Karanji (Chandrapur) - A neatly-dressed bride and her groom, clad in simple apparel, sit facing each other before the portrait of Mahatma Gandhi. A boisterous gathering of boys and girls, men and women surround the about-to-be married. A couple of volunteers give final touches to the arrangements. Every one's now ready for the wedding.
Welcome to Karanji village (population: 3500), 65 km from Chandrapur in Gondpipri block of Maharashtra, where a lovelorn couple is about to tie knots and rise above the caste-lines. And it's about the 40th time that Karanji's modest villagers are playing host to such a wedding.
"No wonder we are slowly gaining popularity as the Prem Nagari," chuckles a tall Tukesh Wanode, deputy Sarpanch and one of most respected villagers. "This is a great occasion for us once again," he says, "We've saved the lives of both."
In November last, a distraught Anil Vithoba Borme and his fiancé Chandrajyoti Namdev Kohapare thought the only way they could come together was death. "I was so frustrated that I would have committed suicide," says the groom. "There was - and still remains - an opposition to our marriage from our families."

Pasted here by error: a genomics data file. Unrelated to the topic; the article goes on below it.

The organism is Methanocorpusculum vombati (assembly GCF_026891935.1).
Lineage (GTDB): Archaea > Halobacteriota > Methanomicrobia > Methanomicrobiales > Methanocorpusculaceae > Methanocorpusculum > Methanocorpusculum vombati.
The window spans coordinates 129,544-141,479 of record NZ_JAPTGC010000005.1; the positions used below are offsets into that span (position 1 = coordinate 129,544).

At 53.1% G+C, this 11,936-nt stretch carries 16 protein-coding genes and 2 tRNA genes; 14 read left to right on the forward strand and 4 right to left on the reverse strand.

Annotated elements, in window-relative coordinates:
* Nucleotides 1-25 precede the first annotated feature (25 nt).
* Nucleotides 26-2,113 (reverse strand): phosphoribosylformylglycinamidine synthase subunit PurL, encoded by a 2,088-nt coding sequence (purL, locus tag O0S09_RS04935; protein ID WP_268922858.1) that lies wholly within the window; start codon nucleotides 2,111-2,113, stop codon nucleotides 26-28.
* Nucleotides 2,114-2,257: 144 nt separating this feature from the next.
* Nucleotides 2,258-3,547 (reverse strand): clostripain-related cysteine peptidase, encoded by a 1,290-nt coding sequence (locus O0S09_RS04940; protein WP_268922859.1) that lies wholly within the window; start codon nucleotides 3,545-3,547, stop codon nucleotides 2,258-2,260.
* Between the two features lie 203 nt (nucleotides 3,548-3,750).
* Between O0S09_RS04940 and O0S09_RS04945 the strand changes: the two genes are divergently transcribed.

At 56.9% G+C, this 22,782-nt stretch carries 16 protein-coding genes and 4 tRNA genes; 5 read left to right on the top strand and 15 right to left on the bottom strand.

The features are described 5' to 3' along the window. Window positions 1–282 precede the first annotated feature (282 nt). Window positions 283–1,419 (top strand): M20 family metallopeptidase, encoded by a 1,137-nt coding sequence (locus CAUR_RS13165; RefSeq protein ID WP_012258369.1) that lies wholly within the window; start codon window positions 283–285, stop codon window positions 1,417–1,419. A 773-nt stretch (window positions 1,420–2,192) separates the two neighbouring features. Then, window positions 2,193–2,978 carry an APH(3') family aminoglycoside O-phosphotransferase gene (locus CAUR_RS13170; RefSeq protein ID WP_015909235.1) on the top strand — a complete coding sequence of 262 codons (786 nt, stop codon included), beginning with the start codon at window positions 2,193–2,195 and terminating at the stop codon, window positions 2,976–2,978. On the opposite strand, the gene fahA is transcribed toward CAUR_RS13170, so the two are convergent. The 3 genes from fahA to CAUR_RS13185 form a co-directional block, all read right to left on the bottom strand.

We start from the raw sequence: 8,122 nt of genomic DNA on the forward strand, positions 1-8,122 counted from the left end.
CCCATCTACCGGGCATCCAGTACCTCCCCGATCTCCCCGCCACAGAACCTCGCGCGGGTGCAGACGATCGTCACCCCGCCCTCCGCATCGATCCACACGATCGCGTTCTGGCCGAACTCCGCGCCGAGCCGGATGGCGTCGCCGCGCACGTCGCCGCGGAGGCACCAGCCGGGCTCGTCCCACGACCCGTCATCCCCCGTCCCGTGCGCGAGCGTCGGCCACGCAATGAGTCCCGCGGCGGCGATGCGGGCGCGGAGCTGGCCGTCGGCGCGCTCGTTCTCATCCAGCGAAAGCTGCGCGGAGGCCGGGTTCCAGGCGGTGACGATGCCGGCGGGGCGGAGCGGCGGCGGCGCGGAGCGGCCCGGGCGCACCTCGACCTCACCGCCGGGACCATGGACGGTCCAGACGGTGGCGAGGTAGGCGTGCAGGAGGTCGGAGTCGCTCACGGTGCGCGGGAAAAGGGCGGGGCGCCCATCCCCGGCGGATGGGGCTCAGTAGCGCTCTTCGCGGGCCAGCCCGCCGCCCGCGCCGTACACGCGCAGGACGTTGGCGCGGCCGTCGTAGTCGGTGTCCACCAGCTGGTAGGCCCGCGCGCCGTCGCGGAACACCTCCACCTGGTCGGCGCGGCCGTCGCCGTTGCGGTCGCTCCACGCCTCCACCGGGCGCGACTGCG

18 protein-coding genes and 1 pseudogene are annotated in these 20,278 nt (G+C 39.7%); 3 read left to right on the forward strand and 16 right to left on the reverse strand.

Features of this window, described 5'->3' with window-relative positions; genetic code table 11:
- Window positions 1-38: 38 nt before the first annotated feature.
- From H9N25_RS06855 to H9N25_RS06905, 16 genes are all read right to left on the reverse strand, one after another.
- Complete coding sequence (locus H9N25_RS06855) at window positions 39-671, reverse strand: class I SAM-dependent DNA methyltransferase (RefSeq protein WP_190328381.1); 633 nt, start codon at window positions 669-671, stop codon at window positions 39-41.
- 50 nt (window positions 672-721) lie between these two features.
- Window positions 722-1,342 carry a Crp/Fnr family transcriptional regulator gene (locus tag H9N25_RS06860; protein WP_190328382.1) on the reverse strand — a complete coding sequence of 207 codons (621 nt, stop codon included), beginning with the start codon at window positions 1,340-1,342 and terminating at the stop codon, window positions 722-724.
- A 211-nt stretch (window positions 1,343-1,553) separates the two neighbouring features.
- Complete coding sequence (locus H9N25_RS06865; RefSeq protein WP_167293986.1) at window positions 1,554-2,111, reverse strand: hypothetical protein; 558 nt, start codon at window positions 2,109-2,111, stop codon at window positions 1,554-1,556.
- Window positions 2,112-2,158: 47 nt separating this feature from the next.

While Anil is from Mali community, Chandrajyoti belongs to a forward Kunbi community. The bride's family would in no case agree to their marriage.
"They came to us two months ago and made an application that they wanted to marry but due to the opposition they were unable to. They wanted our help. So we called for a meeting with villagers and unanimously decided to do what we have always been doing. We decided to marry them off, here in our village," says the village Sarpanch, Prabhatai Khobragade. "There's no place for caste here."
An inter-caste wedding at Karanji. Pic: Jaideep Hardikar.
Karanji distributed a common wedding card to the villagers, and the host was to be the dispute-free village committee.
Anil and Chandrajyoti are from a distant Ganeshpipri village. But when he heard about Karanji's inter-caste love-marriage committee he did not think twice before taking refuge with the gram sabha. The Gram Sabha responded positively after verifying the antecedents of the couple and talking to the respective families.